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see also   Board of Advisors New Networks Institute Speaking Engagements
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  TeleTruth Board of Advisors: Bruce Kushnick
"Leading Visionary in the Telecom Industry"
Asian Direct Marketing Symposium, 1993
"Bruce Kushnick's a player in D.C"
DSLPrime, 2003
"Phonebill Fanatic"
Washington Times, 1992
"Respected Telecom Analyst"
Telecommunications Mag. Cover story, 1992,
"Spearheading the Revolution"
Village Voice, 2001
"...The Industry Analyst"
The New York Times, 1988
"More Accurate than the FCC"
Washington Telecom Week, 1993
"Investigative Telecom Research Entity"
Internet News, 2001
"Organization Backed by Phone Money"
Ken Johnson, Rep. Tauzin's Spokemen, 2001

Bruce Kushnick, Chairman of Teletruth, and Executive Director, New Networks Institute (NNI), has been a respected telecommunications analyst and visionary for over 20 years. During his career he has predicted the growth of numerous interactive information markets and services that have now become commonplace. For example, in 1985, while Senior Analyst for Link Resources (now part of IDC), Kushnick predicted the explosive growth of 800 Services, voicemail and interactive voice services (Only 2% of businesses had voicemail in 1985, and now interactive voice is used for everything from automated banking to order placement).

Other reports he wrote while president of Strategic Telemedia (and sold through Jupiter Communications), predicted the rollout of Caller ID (1988), the creation and growth of "700" and "900" number services (1986) and even 900's stagnation (1990). He also created the 500 network, was one of the first to propose "511" and "311", and coined such commonly used industry terms as "Intelligent 800", "Telemedia", "Interactive Voice", and "500 Caller Paid".

Prior to 1992, he has advised clients including American Express, AT&T, MCI, Sprint, The Weather Channel, NTT, Ogilvy & Mather, Northern Telecom, British Telecom, Pacific Bell, and BellSouth on strategic and tactical issues relating to implementation of enhanced interactive communications.

In 1992, New Networks Institute, (NNI) was created to investigate, on a totally independent impartial basis, how the break-up of AT&T and the creation of Baby Bells had impacted subscribers and the future of "new networks". Since that time the Institute has completed the most comprehensive research project ever undertaken, published, in part, by Probe Research and Phillip's Business Information (now PBImedia.)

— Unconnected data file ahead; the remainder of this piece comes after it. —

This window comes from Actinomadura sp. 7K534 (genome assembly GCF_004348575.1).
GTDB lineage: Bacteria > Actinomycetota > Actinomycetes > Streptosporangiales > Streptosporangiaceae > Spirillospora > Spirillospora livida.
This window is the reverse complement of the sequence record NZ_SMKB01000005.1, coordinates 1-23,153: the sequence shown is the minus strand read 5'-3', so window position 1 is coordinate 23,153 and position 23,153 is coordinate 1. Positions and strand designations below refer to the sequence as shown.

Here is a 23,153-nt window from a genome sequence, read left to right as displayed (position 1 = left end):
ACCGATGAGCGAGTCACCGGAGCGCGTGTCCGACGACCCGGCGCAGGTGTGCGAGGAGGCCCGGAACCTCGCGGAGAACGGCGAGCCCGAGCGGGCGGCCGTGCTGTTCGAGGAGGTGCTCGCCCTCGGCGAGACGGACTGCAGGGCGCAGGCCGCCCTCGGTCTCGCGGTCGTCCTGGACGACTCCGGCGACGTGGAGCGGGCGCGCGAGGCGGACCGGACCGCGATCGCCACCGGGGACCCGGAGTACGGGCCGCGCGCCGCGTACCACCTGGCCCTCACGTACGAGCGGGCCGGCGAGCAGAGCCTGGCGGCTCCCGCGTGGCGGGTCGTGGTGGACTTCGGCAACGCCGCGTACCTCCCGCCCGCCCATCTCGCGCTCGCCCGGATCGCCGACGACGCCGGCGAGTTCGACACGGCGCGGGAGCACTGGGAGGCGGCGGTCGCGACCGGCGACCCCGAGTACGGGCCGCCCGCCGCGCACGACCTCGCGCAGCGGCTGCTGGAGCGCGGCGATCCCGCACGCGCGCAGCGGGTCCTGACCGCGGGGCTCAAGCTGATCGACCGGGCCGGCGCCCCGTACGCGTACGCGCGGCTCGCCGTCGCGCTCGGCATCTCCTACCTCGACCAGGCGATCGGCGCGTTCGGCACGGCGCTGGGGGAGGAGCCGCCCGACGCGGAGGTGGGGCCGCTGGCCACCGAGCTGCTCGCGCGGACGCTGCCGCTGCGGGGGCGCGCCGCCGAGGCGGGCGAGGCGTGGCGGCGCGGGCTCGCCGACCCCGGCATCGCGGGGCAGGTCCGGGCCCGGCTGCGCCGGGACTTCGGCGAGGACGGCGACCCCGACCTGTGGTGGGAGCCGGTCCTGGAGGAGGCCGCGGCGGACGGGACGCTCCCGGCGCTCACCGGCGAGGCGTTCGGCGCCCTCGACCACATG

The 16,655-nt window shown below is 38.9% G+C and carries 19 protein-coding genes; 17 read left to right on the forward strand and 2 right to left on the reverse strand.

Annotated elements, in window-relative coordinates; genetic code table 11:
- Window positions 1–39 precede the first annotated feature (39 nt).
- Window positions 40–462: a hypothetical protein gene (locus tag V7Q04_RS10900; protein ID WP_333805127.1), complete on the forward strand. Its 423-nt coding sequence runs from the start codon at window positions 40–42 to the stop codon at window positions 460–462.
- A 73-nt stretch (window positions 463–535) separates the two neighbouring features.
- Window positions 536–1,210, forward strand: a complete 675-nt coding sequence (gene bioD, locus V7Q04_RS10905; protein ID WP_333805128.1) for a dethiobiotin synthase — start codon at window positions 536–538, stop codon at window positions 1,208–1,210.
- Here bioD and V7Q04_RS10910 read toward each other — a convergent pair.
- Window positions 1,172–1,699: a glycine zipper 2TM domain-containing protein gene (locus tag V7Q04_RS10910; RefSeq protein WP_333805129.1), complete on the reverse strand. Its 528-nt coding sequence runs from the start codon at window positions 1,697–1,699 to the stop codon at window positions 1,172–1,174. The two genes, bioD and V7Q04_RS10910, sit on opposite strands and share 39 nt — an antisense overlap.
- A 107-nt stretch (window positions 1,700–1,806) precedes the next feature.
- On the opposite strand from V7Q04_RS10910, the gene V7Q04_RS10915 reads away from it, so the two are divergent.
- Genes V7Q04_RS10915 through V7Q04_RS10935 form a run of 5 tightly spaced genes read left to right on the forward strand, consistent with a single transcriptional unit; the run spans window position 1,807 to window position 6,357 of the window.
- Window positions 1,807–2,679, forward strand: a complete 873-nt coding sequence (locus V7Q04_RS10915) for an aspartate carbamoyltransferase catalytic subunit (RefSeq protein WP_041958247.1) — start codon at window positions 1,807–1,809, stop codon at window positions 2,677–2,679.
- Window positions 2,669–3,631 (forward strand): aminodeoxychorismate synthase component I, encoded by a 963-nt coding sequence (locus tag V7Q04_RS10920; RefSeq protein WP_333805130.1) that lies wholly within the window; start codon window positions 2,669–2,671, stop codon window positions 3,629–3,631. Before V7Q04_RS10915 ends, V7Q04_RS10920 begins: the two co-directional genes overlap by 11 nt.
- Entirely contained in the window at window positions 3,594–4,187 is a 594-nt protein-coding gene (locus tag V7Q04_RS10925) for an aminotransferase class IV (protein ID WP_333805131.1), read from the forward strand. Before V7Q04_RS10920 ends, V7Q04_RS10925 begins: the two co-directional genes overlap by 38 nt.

Some of Kushnick's predictions have been highly controversial, such as his finding in 1992 that the Bells monopolies should be broken-up. He called it "Divestiture II", and was called a "phonebill fanatic" by the Washington Times. In 1993 he predicted that the fiber-optic Information Highway was not going to be built. A Washington Technology cover story in 1994 stated, "If telecom analyst Bruce Kushnick is telling the truth (and we think he is) anyone involved in building the forthcoming National Information Infrastructure had better read his report word for word." In 1995, Kushnick's report "Internot" predicted the Dot.Com crash.

In 1999, NNI's research has been encapsulated in the book "The Unauthorized Bio of the Baby Bells & Info-Scandal", and free on the web., With over 10,000 downloads, (and counting), it has become a telecom classic.

In 2002, Kushnick and other individuals, small businesses, analysts, phonebill specialists and even phone and broadband customers formed Teletruth, to defend the public's telecom and broadband interests. Kushnick and his associates have help to establish class action suits, filed complaints with the FCC and various public service commissions, requested investigations by the IRS, worked with the Small Business Administration's Office of Advocacy to create a "Roundtable" for small competitors, and has help to create of "The Broadband Bill of Rights", a proposed piece of legislation.

In 2003, Teletruth was selected to be a member of the FCC Consumer Advisory Committee.

Mr. Kushnick graduated from Brandeis University, and was a Special Graduate Student at both Harvard and MIT. Bruce is an accomplished composer and pianist and performed at Carnegie Recital Hall in 1990.


Selected Bibliography

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